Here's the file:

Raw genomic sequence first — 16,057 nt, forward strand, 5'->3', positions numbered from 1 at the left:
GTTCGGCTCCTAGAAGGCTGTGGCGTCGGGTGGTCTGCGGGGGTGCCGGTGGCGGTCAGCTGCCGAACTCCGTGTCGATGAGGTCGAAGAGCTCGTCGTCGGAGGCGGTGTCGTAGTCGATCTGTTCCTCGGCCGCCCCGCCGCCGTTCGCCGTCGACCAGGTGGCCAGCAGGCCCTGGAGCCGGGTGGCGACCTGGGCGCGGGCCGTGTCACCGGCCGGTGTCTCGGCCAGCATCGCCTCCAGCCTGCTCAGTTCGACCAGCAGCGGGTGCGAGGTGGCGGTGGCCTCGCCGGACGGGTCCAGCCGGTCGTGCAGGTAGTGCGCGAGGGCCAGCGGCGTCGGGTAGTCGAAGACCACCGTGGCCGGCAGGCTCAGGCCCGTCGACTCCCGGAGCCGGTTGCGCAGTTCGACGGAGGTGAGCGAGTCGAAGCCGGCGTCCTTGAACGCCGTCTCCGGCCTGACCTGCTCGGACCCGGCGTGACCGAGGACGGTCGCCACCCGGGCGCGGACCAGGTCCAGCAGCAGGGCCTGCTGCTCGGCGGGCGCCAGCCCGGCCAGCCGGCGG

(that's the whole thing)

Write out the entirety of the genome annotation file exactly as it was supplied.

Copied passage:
Raw genomic sequence first — 16,057 nt, forward strand, 5'->3', positions numbered from 1 at the left:
GTTCGGCTCCTAGAAGGCTGTGGCGTCGGGTGGTCTGCGGGGGTGCCGGTGGCGGTCAGCTGCCGAACTCCGTGTCGATGAGGTCGAAGAGCTCGTCGTCGGAGGCGGTGTCGTAGTCGATCTGTTCCTCGGCCGCCCCGCCGCCGTTCGCCGTCGACCAGGTGGCCAGCAGGCCCTGGAGCCGGGTGGCGACCTGGGCGCGGGCCGTGTCACCGGCCGGTGTCTCGGCCAGCATCGCCTCCAGCCTGCTCAGTTCGACCAGCAGCGGGTGCGAGGTGGCGGTGGCCTCGCCGGACGGGTCCAGCCGGTCGTGCAGGTAGTGCGCGAGGGCCAGCGGCGTCGGGTAGTCGAAGACCACCGTGGCCGGCAGGCTCAGGCCCGTCGACTCCCGGAGCCGGTTGCGCAGTTCGACGGAGGTGAGCGAGTCGAAGCCGGCGTCCTTGAACGCCGTCTCCGGCCTGACCTGCTCGGACCCGGCGTGACCGAGGACGGTCGCCACCCGGGCGCGGACCAGGTCCAGCAGCAGGGCCTGCTGCTCGGCGGGCGCCAGCCCGGCCAGCCGGCGG